Mujina (貉) is an ancient Japanese word that originally referred to the Japanese badger. In some regions, the term refers more to the raccoon dog (also called tanuki) or to refer to civets.
To add to the confusion, in some areas badger-like animals are also known as mami and in part of Tochigi prefecture, badgers are called tanuki and raccoon dogs mujina.
The confusion over the term mujina led to legal consequences in Japan. In 1924, in Tochigi Prefecture, a hunter killed a tanuki that he thought was called mujina.
He believed that badgers were a protected species because they were called tanuki in Tochigi Prefecture. However, the law prohibiting the hunting of tanuki referred to raccoon dogs because they are called tanuki in Tokyo.
The Supreme Court of Japan ruled that the hunter was legitimately confused and he was found not guilty.
In Japanese folklore, along with the kitsune and tanuki, mujina are frequently depicted as yōkai who metamorphose and deceive humans.
They first appear in Japanese literature in the Nihon shoki, in the section devoted to the 35th year of Empress Suiko's reign (627) where it is stated:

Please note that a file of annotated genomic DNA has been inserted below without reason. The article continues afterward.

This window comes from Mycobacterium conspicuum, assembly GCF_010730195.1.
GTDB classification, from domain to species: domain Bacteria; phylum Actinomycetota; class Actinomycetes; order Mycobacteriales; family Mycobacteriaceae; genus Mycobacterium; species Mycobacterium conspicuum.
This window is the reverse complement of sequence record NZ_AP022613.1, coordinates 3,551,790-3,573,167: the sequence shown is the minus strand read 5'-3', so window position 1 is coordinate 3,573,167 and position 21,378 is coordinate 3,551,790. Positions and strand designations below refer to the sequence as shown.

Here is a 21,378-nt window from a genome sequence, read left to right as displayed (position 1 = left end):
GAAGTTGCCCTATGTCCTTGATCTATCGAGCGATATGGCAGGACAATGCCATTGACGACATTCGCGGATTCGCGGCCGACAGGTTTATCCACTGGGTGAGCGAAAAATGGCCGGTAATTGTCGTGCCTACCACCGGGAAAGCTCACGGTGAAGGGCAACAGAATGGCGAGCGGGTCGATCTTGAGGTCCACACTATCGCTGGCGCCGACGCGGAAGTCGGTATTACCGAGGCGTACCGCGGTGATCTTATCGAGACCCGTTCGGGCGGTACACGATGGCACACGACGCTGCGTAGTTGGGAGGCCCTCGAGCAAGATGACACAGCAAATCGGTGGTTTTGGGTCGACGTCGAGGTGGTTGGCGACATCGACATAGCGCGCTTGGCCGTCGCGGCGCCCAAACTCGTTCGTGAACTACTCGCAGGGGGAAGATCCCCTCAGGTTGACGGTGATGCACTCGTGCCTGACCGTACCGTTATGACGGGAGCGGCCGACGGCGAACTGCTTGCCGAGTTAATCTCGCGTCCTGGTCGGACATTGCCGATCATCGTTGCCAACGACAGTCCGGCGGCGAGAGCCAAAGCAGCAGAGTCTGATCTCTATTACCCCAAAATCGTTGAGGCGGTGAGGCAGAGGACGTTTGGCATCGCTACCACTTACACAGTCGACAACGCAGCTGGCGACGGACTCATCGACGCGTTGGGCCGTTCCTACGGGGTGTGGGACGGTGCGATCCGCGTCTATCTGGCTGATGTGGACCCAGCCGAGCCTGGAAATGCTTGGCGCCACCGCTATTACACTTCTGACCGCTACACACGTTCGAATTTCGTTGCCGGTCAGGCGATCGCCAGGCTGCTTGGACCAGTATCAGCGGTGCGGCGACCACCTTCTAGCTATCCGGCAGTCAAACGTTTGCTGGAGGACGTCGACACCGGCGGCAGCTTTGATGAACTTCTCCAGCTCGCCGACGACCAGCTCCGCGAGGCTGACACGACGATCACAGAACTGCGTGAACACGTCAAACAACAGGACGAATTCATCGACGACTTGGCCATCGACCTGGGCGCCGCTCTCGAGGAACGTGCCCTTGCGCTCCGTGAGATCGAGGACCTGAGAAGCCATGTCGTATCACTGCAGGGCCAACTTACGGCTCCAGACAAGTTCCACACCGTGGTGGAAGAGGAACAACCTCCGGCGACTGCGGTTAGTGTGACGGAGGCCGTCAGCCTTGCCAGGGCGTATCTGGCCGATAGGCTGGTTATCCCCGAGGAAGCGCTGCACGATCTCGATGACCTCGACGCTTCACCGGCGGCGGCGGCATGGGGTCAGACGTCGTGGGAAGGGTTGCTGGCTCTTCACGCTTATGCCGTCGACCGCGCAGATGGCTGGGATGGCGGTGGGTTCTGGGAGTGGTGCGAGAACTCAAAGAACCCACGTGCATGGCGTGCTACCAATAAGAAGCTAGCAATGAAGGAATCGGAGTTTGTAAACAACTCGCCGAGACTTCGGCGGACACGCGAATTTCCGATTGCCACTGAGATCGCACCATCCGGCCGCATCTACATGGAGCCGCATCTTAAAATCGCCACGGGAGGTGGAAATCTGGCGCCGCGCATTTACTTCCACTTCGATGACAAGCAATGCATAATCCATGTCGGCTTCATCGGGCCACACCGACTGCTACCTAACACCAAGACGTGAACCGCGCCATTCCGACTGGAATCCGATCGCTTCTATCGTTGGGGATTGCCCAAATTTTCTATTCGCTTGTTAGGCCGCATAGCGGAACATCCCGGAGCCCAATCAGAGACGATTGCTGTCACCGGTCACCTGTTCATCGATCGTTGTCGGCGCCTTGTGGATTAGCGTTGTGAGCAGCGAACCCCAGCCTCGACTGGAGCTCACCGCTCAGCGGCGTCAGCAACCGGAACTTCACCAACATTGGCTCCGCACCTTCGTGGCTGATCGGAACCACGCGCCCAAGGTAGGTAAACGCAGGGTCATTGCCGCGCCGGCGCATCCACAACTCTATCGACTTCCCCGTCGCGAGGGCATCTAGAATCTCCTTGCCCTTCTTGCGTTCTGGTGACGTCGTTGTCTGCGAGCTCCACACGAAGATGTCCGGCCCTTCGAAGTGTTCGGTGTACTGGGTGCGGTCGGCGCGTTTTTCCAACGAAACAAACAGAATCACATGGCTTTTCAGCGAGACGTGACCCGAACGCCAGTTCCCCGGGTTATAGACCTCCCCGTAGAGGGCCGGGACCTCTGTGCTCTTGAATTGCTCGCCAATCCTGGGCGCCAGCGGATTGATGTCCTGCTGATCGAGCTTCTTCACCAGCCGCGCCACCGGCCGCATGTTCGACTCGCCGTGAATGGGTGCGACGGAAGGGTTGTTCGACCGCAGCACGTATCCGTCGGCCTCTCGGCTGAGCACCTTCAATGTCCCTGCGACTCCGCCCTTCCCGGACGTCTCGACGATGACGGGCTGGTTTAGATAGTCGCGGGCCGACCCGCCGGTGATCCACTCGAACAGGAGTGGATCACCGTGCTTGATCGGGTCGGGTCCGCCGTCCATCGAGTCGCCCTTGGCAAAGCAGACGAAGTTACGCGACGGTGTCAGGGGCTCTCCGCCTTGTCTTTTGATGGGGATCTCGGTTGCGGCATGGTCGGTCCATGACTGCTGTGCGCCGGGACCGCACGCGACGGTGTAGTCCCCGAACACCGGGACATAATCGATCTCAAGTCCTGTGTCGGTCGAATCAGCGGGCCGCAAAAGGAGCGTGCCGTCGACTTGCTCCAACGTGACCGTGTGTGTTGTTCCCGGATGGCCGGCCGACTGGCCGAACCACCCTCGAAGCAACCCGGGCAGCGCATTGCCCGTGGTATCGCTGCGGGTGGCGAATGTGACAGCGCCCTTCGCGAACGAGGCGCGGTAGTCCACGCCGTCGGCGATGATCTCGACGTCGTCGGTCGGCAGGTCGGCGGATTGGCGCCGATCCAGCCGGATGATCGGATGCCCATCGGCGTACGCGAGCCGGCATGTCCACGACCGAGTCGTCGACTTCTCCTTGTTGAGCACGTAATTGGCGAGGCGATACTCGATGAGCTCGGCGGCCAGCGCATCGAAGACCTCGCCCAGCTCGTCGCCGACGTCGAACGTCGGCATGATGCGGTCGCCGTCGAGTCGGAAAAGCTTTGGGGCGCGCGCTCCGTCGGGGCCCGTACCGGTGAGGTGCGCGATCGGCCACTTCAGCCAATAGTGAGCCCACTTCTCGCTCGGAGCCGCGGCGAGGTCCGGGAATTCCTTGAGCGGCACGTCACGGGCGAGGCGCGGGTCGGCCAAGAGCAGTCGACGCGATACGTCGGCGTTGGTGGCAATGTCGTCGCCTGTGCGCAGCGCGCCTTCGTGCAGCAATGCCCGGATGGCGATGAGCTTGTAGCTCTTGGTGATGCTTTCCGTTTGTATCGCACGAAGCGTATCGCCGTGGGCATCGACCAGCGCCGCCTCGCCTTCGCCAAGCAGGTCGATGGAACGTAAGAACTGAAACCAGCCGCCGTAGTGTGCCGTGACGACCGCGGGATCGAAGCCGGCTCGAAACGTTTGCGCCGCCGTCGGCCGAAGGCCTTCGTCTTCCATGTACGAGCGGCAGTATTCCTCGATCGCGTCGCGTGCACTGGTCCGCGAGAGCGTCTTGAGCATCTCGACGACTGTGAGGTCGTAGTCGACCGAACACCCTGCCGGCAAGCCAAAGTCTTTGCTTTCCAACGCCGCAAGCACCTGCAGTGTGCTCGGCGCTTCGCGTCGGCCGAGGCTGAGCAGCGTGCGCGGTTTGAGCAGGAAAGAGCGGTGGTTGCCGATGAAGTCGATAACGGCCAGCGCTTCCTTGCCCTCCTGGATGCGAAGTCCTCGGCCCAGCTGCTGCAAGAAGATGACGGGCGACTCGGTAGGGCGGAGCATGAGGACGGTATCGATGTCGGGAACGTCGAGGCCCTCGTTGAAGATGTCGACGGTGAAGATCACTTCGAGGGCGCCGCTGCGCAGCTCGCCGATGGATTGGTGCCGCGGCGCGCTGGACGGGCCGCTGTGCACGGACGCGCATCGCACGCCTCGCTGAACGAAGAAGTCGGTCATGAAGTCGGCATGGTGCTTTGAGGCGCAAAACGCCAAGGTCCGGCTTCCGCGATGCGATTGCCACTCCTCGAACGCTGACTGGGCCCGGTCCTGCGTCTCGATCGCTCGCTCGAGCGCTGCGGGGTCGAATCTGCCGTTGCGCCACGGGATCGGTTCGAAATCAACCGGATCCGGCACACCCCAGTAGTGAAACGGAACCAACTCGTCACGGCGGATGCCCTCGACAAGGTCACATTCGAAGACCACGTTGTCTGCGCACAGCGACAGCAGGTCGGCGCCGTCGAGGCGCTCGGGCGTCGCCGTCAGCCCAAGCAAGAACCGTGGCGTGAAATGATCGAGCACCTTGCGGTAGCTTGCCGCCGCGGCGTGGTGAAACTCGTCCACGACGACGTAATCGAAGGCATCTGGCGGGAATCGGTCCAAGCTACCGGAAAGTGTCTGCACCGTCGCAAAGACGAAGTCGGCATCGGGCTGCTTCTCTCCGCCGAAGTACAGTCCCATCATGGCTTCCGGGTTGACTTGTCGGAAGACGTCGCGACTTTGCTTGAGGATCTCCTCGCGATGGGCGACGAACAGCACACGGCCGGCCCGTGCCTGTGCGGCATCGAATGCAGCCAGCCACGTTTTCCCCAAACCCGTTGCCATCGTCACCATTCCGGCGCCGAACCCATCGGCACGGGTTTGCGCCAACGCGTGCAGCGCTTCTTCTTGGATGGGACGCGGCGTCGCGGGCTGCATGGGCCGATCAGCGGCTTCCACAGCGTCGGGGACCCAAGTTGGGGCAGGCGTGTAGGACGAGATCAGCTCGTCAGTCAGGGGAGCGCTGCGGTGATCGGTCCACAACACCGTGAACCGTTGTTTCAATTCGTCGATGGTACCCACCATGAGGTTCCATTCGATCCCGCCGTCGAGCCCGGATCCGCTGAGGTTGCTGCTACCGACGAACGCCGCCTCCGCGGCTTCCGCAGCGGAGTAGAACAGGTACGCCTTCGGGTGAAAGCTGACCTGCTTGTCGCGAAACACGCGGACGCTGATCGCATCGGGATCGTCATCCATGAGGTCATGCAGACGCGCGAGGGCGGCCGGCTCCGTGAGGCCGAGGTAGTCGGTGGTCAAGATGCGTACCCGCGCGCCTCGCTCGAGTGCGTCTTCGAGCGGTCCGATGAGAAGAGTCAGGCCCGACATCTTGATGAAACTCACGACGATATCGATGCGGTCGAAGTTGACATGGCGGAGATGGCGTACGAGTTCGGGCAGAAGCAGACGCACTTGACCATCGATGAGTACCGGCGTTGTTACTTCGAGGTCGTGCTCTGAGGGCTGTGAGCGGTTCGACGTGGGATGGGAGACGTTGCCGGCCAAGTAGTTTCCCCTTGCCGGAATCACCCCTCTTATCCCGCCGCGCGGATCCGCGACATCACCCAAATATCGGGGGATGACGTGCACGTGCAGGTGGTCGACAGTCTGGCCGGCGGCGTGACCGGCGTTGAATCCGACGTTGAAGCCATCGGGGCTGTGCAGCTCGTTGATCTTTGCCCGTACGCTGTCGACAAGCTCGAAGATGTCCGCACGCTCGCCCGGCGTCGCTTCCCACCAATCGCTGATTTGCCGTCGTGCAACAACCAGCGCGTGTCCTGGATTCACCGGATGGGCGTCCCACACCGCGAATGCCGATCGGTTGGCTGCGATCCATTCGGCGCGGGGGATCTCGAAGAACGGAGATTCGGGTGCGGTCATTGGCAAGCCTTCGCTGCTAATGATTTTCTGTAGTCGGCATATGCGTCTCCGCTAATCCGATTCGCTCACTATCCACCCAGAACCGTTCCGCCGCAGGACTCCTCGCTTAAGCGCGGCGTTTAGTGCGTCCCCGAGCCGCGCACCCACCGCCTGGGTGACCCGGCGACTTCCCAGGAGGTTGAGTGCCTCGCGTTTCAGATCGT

"In two months of spring, there were mujina in the land of Mutsu (春2月、陸奥国に狢有り), they change into human beings and sing songs (人となりて歌う)," which shows that at that time there was a general idea that the mujina changes shape and deceives humans.
In the Shimōsa region, they are called kabukiri-kozō (かぶきり小僧? ) and can metamorphose into a kozō (little monk) wearing a strangely short kimono with a head wearing a kappa-like hat and often appear at night on roads with little traffic and say, "Drink water," "Drink tea" (水飲め、茶を飲め).
Lafcadio Hearn's collection of kaidan short stories entitled Mujina about an encounter with a faceless ghost (a noppera-bō) is also well known.
The name can also refer to: